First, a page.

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Locrine was left the foveraine Lord of all ;
But AlbanaEt had all the northern part,
Which of himself Albania he did call;
And Camber did poffefs the western quart,
Which Severn now from Logris doth depart:
And each his portion peaceably enjoy’d,
Ne was there outward breach, nor grudge in heart,
That once their quiet government annoyd,
But each his pains to others profit still employ’d.
Until a nation strange, with visage swart,
And courage fierce, that all men did affray,
Which through the world then swarm'd in every part,
And overflow'd all countries far away,
Like Noyes great flood, with their importune sway,
This land invaded with like violence,
And did themselves through all the north display :
Until that Locrine for his realms defence,
Did head against them make, and strong munificence.
He them encountred, (a confused rout)
Foreby the River, that whilome was hight
The ancient Abus, where with courage tout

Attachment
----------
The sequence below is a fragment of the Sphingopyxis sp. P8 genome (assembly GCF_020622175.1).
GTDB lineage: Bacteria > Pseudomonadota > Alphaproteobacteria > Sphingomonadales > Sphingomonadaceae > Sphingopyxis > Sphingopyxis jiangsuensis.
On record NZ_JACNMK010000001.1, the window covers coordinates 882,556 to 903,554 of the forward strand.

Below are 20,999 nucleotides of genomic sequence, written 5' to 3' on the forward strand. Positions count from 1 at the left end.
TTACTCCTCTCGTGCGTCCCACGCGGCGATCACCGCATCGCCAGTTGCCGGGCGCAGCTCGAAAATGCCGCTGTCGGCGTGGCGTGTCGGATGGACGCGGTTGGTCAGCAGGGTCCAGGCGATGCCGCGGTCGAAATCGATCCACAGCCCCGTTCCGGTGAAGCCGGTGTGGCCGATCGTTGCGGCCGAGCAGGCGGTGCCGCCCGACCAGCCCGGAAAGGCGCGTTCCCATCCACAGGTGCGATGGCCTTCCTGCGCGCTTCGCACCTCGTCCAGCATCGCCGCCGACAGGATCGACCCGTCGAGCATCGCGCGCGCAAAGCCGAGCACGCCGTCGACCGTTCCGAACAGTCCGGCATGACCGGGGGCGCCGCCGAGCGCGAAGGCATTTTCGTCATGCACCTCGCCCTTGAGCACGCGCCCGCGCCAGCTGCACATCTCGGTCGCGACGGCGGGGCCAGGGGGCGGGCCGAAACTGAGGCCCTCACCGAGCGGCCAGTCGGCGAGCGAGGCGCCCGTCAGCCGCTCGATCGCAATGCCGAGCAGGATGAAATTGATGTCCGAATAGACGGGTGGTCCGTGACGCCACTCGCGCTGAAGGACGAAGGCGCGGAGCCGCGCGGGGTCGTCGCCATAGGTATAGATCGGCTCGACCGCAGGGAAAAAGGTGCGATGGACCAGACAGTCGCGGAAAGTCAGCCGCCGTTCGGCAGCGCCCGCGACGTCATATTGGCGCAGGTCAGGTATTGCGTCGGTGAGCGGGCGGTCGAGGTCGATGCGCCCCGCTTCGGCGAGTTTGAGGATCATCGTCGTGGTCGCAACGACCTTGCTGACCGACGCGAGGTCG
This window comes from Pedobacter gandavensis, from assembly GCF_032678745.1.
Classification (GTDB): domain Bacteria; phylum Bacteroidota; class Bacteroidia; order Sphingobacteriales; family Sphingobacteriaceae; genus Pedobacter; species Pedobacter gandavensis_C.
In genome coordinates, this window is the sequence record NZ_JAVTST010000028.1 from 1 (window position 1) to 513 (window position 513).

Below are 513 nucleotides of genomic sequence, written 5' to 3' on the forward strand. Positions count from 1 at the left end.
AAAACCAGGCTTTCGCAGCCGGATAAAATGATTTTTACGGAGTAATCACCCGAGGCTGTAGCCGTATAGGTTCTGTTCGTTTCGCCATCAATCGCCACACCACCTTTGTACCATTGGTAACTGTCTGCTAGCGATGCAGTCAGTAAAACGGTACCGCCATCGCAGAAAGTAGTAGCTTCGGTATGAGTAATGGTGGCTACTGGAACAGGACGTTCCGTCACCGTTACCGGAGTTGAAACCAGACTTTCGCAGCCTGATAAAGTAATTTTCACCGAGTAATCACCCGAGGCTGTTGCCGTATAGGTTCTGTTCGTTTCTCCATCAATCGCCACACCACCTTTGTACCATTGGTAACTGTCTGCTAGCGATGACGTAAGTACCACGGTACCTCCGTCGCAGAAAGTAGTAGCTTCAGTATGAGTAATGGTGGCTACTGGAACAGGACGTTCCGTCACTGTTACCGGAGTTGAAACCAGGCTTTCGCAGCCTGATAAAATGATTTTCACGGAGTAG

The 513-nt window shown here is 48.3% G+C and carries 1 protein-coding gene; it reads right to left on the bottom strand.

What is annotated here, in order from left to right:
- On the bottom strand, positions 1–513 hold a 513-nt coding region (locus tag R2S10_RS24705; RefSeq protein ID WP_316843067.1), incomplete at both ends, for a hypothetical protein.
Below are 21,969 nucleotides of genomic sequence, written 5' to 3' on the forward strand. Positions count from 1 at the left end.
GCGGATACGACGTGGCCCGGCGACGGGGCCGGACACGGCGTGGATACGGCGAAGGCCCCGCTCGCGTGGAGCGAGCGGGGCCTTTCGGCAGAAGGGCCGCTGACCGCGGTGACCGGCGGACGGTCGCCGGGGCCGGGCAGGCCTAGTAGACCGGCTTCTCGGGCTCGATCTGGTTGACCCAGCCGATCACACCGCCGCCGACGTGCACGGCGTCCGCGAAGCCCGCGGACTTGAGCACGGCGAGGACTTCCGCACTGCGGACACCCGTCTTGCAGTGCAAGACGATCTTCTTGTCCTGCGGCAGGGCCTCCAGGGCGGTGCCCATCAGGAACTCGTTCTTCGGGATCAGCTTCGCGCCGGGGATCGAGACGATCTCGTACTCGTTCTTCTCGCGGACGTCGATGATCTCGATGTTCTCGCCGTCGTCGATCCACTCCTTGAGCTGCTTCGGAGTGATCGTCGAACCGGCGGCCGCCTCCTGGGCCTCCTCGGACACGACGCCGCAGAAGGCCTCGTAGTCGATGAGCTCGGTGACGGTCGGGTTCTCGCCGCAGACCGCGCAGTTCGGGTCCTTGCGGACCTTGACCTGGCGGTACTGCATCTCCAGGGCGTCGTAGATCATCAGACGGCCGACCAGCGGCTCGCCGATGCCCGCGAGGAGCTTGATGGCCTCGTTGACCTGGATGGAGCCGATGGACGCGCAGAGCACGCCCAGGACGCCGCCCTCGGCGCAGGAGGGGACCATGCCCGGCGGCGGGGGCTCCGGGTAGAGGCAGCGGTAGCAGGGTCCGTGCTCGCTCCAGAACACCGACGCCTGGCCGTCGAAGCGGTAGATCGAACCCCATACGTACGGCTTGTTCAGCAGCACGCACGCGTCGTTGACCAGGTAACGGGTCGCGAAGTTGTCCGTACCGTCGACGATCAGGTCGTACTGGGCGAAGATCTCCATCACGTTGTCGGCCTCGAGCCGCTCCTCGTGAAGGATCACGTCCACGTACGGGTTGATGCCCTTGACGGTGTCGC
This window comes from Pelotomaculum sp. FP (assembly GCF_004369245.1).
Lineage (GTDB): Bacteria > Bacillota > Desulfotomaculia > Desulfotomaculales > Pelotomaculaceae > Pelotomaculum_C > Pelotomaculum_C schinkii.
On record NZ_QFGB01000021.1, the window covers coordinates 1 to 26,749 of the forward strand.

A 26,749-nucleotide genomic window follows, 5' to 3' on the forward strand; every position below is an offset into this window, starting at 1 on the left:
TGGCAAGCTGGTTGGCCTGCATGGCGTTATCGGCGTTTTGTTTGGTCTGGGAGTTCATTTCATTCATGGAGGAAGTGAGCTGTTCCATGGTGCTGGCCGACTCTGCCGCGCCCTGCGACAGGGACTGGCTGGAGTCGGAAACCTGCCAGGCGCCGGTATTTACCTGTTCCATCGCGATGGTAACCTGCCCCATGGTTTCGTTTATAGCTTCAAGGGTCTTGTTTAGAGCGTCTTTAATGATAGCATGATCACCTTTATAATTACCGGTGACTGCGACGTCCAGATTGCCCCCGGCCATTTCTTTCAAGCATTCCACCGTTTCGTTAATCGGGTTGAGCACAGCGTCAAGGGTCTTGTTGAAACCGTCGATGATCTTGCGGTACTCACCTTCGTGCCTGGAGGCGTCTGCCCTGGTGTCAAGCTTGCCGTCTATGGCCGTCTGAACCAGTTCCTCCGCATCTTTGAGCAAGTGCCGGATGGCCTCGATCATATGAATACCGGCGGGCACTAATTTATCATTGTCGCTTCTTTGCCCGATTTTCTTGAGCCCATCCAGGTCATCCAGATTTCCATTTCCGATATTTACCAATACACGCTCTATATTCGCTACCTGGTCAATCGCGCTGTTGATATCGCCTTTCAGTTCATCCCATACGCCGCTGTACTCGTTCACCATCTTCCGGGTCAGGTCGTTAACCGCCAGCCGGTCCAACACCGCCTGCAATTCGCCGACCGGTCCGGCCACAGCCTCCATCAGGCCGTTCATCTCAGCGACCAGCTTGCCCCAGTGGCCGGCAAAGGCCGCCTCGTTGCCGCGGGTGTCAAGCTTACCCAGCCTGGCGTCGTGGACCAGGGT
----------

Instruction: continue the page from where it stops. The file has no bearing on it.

He them defeated in victorious fight,
And chaft so fiercely after fearful Aight,
That forft their chieftain, for his fateties fake
(Their chieftain Humber named was aright)
Unto the mighty stream him to betake,
Where he an end of battle, and of life did make.
The King returned proud of victory,
And infolent wox through unwonted ease,
That shortly he forgot the jeopardy,
Which in his land he lately did appease,
And fell to vain voluptuous disease:
He lov'd fair Lady Estrild, leudly lov’d,
Whose wanton pleasures him too much did please,
That quite his heart from Guendolene remov'd,
From Guendolene his wife, though always faithful prov'd.
The noble daughter of Corineus,
Would not endure to be so vile disdain'd;
But gach'ring force, and courage valorous,
Encountred him in battle well ordain's,
In which him vanquisht she to fly constrain’d :
But she so fast pursew'd, that him she took,
And threw in bands, where he till death remaind;
Als his fair Leman, Aying through a brook,